I get asked this question ALL. THE. TIME:

“How do I help X person in my life get a better perspective? How do I help them be more resilient?”

It’s a tough question, because there’s not a perfect answer. You can’t GIVE somebody else perspective.

But because everyone seems to want to know the answer, I’ve done some research and some thinking, and there are 3 things you CAN do to help.

#1 is probably the toughest, because it requires vulnerability that we may not want to show.

If there’s someone in your life (your child, your employee, your sibling…) who could stand to be a bit tougher, check out this 4 minute video on what you can do to help them find resilience.

How to Do That Thing You’re Dreading


There’s something hanging over your head right now.

Something you’ve put off because it just seems annoying, boring, frustrating, or impossible.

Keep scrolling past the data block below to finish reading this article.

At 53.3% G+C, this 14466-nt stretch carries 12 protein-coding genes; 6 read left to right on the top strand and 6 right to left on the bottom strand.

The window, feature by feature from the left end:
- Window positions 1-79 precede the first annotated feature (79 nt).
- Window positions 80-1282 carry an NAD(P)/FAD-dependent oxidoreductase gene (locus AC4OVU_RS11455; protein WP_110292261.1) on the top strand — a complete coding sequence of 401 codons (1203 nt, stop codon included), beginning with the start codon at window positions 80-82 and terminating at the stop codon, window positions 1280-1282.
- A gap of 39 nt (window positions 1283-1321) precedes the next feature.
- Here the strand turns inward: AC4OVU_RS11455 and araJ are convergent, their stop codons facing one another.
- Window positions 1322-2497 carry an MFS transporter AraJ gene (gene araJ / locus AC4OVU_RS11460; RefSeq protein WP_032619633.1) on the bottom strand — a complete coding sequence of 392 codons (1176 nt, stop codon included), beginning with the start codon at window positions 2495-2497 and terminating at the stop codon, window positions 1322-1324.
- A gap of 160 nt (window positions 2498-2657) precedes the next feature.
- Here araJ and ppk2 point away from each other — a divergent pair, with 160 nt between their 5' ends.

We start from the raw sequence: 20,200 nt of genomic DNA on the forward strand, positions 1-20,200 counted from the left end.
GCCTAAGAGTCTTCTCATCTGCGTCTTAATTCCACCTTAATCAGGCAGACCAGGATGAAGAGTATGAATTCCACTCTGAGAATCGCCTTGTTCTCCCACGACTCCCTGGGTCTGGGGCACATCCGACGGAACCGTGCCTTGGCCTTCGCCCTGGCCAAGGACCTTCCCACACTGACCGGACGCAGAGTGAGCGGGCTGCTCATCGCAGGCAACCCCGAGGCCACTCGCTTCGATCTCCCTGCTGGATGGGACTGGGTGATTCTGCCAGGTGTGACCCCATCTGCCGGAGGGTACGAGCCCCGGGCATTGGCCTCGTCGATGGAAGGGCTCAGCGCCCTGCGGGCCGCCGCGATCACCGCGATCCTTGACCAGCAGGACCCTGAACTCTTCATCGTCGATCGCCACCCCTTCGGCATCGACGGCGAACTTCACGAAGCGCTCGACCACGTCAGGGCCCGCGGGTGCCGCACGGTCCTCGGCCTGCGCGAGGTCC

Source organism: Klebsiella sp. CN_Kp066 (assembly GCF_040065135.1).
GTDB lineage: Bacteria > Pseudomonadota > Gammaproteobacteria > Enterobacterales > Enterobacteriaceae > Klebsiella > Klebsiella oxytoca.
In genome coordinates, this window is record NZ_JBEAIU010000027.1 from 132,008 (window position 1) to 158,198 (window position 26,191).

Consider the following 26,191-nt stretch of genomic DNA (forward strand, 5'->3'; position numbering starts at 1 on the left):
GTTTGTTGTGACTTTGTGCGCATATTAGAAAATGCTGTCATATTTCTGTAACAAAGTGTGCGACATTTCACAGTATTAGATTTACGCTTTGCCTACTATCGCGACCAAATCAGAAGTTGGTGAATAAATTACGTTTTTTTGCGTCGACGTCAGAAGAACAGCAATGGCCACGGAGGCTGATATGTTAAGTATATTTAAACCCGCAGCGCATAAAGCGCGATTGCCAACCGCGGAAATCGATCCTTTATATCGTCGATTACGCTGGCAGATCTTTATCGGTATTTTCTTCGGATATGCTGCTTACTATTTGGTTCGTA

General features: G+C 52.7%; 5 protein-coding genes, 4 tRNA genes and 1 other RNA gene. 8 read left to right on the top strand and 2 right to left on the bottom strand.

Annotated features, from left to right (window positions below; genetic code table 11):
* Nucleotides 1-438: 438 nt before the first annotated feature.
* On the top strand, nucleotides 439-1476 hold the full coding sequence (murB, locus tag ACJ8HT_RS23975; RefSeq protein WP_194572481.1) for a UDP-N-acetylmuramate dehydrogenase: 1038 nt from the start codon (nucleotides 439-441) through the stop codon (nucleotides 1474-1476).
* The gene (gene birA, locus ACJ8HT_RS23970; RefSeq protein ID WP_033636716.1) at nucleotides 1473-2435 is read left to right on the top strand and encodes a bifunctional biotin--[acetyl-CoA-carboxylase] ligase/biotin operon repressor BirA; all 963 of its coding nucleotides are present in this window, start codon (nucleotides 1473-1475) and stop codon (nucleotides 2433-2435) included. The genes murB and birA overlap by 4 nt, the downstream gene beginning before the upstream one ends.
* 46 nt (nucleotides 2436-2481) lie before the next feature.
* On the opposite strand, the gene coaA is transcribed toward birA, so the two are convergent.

My six-month checkup at the cancer hospital is one of those things that I don’t look forward to, for sure. 

But this is my method for taking those things I dread and making them MUCH easier to get done. If I can’t just Mel Robbins 5,4,3,2,1 my way into doing something, I fall back on this technique. 

Give it a shot yourself and see if it works!

Confession: I’ve Already Broken My Resolution

I ate macaroni and cheese last night.

 

Now, I didn’t specifically make a New Year’s Resolution to only eat green things that grow in the ground (after 39 years on this planet, I know myself better than that!) But I’ve been wanting to make up for scarfing all of my Mother-in-Law’s Christmas cookies, so I’ve been trying to “be good” for the past two weeks.

 

Whoops.

 

Like me, you probably know what it feels like to let a resolution slip by the wayside. Or fail at a goal. A huge majority of resolutions fail.